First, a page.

Unformatted text preview: FIGURE 8—1 Graph of PW of beneﬁts versus PW of cost. _______ alteestiy92______. Alternative 1 Present Worth of Beneﬁts
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I $3 $6 $9 $12 $15 $18 $21 $24 $27 $30
Present Worth of Cost Alternative 2
PW of cost = $20 PW ofbeneﬁts = $28(P/F, 6%, l) = 28(0.9434) = $26.42 The alternatives are plotted in Figure 81. which looks very simple yet tells us a great deal about
the situation. On a graph of PW of beneﬁts versus PW of cost (for convenience, we will call it a beneﬁt—
cost graph), there will be a line where NPW = 0. Where the scales used on the two axes are
identical, as in this case, the resulting line will be at a 45° angle. If unequal scales are used, the
line will be at some other angle. . L For the chosen interest rate (6% in this example), this NPW = 0 line divides the graph into ' areas of desirable and undesirable alternatives. To the left (or above) the line is “desirable," while ', to the right (or below) the line is “undesirable.” We see that to the left of the line, PW of beneﬁts :7 exceeds the PW of cost or, we could say, NPW is positive. To the right of the line, in the shaded
area, PW of beneﬁts is less than PW of cost; thus, NPW is negative. In this example, both alternatives are to the left of the NPW = 0 line. Therefore, both
alternatives will have a rate of return greater than the 6% interest rate used in constructing the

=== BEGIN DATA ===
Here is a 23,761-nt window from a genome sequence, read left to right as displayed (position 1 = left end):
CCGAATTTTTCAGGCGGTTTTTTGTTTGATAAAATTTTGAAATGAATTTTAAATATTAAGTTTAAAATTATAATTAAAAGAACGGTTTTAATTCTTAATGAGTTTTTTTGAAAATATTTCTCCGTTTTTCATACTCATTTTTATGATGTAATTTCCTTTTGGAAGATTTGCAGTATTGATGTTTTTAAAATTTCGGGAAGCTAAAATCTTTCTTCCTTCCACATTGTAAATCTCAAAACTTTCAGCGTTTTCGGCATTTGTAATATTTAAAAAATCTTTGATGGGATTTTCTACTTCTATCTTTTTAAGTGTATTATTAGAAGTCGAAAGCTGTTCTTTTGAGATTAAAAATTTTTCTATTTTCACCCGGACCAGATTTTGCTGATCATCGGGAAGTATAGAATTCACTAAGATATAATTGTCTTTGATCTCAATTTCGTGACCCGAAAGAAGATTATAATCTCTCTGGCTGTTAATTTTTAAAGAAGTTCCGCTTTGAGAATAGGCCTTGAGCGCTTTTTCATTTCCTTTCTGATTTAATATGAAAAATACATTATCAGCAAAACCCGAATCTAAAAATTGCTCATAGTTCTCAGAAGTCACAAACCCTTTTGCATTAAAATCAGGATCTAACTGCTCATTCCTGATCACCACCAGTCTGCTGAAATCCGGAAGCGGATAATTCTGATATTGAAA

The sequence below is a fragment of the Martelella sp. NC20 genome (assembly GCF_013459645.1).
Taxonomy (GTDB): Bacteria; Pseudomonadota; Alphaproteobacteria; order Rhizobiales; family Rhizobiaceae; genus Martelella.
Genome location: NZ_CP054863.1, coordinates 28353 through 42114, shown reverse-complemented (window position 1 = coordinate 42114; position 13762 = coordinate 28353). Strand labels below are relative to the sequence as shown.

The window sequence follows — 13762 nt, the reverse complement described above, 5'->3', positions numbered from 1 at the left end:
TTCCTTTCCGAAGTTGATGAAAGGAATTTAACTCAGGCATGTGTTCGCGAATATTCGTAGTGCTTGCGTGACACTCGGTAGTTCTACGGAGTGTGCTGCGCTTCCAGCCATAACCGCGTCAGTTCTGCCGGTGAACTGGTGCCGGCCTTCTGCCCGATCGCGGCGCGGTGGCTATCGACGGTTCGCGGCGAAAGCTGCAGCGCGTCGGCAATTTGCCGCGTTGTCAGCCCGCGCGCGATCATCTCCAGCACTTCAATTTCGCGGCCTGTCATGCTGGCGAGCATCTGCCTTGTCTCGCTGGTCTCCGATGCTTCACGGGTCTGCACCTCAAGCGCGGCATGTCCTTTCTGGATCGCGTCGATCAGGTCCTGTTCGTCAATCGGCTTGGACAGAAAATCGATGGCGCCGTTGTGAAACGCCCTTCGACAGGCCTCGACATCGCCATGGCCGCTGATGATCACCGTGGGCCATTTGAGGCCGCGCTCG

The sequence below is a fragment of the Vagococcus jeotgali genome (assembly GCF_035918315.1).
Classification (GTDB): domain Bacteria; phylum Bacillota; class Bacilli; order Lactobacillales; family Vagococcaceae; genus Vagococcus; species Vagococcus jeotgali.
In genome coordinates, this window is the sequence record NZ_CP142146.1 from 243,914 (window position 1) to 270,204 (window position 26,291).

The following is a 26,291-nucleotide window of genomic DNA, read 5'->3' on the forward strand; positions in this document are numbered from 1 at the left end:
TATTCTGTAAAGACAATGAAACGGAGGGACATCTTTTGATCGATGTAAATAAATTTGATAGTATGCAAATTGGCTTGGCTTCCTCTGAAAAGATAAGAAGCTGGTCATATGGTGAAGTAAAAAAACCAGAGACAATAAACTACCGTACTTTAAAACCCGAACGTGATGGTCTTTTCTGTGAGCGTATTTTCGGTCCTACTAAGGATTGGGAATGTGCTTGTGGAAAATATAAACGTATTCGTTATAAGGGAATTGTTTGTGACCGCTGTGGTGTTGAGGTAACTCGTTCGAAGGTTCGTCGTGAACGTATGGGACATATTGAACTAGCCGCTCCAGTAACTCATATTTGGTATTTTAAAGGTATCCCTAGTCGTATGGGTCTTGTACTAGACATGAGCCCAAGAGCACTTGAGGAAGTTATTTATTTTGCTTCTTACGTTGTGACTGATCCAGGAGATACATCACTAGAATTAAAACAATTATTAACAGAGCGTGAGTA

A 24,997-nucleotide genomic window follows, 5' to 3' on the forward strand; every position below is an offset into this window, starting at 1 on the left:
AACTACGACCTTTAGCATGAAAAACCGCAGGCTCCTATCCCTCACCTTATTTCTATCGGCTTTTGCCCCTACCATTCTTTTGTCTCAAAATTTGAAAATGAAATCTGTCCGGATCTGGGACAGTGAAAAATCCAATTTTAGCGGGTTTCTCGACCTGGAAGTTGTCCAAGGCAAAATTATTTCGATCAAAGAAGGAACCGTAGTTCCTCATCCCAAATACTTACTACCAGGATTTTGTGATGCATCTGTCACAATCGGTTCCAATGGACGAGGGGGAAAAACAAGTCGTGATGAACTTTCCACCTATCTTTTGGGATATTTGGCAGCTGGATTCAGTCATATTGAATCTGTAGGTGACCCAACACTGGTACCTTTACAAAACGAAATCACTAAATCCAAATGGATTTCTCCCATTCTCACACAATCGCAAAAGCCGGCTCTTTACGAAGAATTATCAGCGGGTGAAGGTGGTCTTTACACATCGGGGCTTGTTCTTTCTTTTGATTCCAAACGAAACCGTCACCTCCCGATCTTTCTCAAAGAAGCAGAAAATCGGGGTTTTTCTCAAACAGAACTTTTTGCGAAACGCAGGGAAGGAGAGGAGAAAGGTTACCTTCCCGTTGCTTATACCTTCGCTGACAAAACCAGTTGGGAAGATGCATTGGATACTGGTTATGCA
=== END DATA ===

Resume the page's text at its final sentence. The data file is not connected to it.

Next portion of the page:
graph. In fact, other rate of return lines could also be computed and plotted on the graph for this
special case of a oneyear analysis period. We must emphasize at the outset that the additional
rate of return lines shown in Figuteﬁd can be plotted only for this special situation. For analysis
periods greater than one year, fth NPW = 0 line is the only line that can be accurately drawn. ' L ' ' ’ agree with the calculations made in Example 76, where the _ ere 50% and 40%, respectively.
_ Figure 8~2 shows that the s 1a line on the graph represents a particular rate of return for
this special case of a one—year _. { period. Between the origin and Alt. 1, the slope represents
f 50% rate of return, while rm 'gin to Alt. 2, the slope represents a 40% rate of return. ...
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 Spring '08
 tufecki

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